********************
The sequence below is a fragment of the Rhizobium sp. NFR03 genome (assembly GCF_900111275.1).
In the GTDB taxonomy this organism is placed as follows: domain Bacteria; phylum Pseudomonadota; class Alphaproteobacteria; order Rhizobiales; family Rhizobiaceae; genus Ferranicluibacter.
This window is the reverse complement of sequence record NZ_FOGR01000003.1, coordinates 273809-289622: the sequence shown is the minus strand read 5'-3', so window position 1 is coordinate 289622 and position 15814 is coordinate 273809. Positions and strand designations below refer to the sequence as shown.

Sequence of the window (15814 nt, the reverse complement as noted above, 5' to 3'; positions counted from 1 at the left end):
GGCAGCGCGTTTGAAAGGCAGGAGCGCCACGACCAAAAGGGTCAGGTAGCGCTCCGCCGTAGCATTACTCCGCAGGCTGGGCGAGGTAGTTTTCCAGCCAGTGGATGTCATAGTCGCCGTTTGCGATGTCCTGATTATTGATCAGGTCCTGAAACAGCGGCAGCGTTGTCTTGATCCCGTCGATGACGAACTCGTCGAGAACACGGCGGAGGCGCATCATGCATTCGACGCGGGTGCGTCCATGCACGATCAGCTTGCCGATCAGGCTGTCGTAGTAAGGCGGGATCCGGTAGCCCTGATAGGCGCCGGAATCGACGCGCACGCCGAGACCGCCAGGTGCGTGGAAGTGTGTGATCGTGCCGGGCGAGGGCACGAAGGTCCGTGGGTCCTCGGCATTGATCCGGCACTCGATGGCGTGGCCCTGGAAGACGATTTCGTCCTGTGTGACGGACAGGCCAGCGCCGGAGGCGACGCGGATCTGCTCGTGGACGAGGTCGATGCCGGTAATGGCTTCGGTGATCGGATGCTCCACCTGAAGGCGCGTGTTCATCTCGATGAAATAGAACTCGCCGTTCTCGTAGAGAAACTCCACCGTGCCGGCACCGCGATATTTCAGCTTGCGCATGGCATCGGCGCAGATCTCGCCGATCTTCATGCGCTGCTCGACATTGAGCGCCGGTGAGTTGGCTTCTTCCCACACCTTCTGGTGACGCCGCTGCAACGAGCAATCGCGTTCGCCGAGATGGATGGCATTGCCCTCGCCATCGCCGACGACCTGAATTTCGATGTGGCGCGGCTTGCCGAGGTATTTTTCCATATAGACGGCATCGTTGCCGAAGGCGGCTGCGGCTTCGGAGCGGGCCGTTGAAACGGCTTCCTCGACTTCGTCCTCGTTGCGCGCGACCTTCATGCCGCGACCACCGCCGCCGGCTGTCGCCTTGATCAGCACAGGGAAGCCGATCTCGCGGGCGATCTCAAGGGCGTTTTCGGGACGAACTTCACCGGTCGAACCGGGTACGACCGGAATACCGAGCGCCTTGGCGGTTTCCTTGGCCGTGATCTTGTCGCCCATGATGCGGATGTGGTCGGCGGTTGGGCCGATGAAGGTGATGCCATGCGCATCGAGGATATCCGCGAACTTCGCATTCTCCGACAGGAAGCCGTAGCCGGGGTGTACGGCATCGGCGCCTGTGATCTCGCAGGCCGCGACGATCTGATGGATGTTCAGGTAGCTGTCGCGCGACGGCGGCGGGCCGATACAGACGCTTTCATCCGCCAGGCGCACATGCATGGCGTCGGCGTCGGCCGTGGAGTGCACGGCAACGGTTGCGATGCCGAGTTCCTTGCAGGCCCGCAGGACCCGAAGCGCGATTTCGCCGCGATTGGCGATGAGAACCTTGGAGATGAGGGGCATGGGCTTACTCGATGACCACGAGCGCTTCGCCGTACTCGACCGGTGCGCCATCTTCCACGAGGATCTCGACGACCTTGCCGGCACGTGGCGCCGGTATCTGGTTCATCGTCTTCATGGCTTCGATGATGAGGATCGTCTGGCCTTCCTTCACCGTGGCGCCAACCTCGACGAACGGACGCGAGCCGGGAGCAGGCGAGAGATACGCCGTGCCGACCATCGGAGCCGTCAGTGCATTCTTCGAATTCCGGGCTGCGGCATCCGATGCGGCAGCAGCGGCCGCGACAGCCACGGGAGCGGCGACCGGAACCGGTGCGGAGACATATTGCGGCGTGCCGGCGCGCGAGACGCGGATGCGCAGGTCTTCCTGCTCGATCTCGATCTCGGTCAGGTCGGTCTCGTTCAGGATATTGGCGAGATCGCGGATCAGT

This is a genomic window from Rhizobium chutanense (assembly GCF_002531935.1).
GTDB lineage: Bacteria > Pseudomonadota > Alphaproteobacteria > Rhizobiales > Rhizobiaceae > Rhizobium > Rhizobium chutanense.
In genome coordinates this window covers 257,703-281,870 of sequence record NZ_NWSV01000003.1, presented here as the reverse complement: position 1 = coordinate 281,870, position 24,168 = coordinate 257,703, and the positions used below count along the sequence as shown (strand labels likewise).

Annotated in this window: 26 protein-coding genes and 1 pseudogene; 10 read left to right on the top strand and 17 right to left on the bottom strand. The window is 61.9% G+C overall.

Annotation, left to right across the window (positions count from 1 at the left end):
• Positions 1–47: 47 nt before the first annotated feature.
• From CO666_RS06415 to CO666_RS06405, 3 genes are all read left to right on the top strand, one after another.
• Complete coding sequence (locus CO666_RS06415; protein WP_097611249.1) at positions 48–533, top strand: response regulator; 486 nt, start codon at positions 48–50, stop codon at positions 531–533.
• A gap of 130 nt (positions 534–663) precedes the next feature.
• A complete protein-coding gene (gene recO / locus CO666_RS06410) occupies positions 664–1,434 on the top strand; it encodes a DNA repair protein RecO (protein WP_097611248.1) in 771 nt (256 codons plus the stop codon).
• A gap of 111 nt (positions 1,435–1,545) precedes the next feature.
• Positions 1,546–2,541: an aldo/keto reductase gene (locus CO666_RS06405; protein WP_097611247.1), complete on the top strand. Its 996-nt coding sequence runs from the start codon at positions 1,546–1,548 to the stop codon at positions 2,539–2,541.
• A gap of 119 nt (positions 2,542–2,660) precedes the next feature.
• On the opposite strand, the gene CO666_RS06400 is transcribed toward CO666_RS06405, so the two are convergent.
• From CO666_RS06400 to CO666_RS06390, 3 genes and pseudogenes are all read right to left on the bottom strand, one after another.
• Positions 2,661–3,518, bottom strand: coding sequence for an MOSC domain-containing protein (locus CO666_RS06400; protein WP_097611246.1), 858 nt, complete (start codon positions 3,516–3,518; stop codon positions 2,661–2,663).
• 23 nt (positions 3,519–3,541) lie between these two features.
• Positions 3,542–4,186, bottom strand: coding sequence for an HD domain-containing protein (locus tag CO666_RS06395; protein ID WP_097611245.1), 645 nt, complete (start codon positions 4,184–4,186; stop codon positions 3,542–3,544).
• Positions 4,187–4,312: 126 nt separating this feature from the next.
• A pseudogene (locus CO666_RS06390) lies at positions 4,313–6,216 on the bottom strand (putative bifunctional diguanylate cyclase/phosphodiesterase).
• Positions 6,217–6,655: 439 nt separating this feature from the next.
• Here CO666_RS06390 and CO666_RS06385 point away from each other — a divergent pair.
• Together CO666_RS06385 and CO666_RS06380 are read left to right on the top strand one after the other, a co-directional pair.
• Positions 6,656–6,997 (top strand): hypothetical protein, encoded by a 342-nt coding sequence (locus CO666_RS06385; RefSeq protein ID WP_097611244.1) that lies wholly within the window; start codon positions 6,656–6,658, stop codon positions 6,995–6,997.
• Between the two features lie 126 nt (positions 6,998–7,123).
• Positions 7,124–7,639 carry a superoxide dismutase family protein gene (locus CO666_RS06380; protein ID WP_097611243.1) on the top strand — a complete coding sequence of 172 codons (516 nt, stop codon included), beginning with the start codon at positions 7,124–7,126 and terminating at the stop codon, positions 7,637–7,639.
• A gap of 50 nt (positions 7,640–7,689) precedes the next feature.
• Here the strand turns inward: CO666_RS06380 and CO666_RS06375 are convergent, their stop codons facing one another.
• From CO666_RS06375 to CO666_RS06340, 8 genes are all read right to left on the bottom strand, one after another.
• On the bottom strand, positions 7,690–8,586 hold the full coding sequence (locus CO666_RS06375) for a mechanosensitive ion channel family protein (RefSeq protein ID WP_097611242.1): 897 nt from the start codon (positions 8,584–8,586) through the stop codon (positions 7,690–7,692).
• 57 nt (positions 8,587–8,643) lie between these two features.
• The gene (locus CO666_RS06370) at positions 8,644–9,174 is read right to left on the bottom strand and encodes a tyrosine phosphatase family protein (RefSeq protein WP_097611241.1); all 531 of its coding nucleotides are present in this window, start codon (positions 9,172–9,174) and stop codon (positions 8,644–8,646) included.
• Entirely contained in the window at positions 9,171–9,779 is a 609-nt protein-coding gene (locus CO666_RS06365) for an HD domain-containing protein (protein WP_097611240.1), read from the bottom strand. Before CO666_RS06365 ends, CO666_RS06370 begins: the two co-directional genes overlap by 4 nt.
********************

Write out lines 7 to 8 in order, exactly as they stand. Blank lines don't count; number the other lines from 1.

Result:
GTDB lineage: Bacteria > Pseudomonadota > Alphaproteobacteria > Rhizobiales > Rhizobiaceae > Rhizobium > Rhizobium chutanense.
In genome coordinates this window covers 257,703-281,870 of sequence record NZ_NWSV01000003.1, presented here as the reverse complement: position 1 = coordinate 281,870, position 24,168 = coordinate 257,703, and the positions used below count along the sequence as shown (strand labels likewise).